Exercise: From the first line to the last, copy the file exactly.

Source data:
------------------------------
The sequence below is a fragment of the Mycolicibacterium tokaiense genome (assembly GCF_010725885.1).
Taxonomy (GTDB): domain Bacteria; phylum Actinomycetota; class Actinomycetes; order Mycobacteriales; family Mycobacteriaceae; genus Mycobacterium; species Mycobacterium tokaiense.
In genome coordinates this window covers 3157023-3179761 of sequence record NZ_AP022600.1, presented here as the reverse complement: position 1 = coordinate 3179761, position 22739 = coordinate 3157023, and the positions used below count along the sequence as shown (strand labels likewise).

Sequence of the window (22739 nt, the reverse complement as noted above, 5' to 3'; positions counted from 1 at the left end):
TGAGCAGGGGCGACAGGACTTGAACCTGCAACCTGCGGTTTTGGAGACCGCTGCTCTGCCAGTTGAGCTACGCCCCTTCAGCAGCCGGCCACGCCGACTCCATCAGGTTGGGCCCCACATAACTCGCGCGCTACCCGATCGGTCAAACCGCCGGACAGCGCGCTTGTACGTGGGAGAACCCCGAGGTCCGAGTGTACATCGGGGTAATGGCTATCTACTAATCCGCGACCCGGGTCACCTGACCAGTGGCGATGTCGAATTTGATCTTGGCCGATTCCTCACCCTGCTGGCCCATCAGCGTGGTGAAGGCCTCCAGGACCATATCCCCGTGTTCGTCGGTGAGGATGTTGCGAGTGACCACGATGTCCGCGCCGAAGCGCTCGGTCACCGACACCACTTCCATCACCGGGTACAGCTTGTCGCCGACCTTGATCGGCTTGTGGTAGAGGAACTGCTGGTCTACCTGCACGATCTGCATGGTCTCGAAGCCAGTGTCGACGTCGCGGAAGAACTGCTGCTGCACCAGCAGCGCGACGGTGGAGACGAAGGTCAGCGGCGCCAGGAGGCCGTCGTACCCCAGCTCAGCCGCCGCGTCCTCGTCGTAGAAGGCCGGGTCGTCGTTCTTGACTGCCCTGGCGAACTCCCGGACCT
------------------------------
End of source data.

The sequence below is a fragment of the Mycolicibacterium tokaiense genome (assembly GCF_010725885.1).
Taxonomy (GTDB): domain Bacteria; phylum Actinomycetota; class Actinomycetes; order Mycobacteriales; family Mycobacteriaceae; genus Mycobacterium; species Mycobacterium tokaiense.
In genome coordinates this window covers 3157023-3179761 of sequence record NZ_AP022600.1, presented here as the reverse complement: position 1 = coordinate 3179761, position 22739 = coordinate 3157023, and the positions used below count along the sequence as shown (strand labels likewise).

Sequence of the window (22739 nt, the reverse complement as noted above, 5' to 3'; positions counted from 1 at the left end):
TGAGCAGGGGCGACAGGACTTGAACCTGCAACCTGCGGTTTTGGAGACCGCTGCTCTGCCAGTTGAGCTACGCCCCTTCAGCAGCCGGCCACGCCGACTCCATCAGGTTGGGCCCCACATAACTCGCGCGCTACCCGATCGGTCAAACCGCCGGACAGCGCGCTTGTACGTGGGAGAACCCCGAGGTCCGAGTGTACATCGGGGTAATGGCTATCTACTAATCCGCGACCCGGGTCACCTGACCAGTGGCGATGTCGAATTTGATCTTGGCCGATTCCTCACCCTGCTGGCCCATCAGCGTGGTGAAGGCCTCCAGGACCATATCCCCGTGTTCGTCGGTGAGGATGTTGCGAGTGACCACGATGTCCGCGCCGAAGCGCTCGGTCACCGACACCACTTCCATCACCGGGTACAGCTTGTCGCCGACCTTGATCGGCTTGTGGTAGAGGAACTGCTGGTCTACCTGCACGATCTGCATGGTCTCGAAGCCAGTGTCGACGTCGCGGAAGAACTGCTGCTGCACCAGCAGCGCGACGGTGGAGACGAAGGTCAGCGGCGCCAGGAGGCCGTCGTACCCCAGCTCAGCCGCCGCGTCCTCGTCGTAGAAGGCCGGGTCGTCGTTCTTGACTGCCCTGGCGAACTCCCGGACCT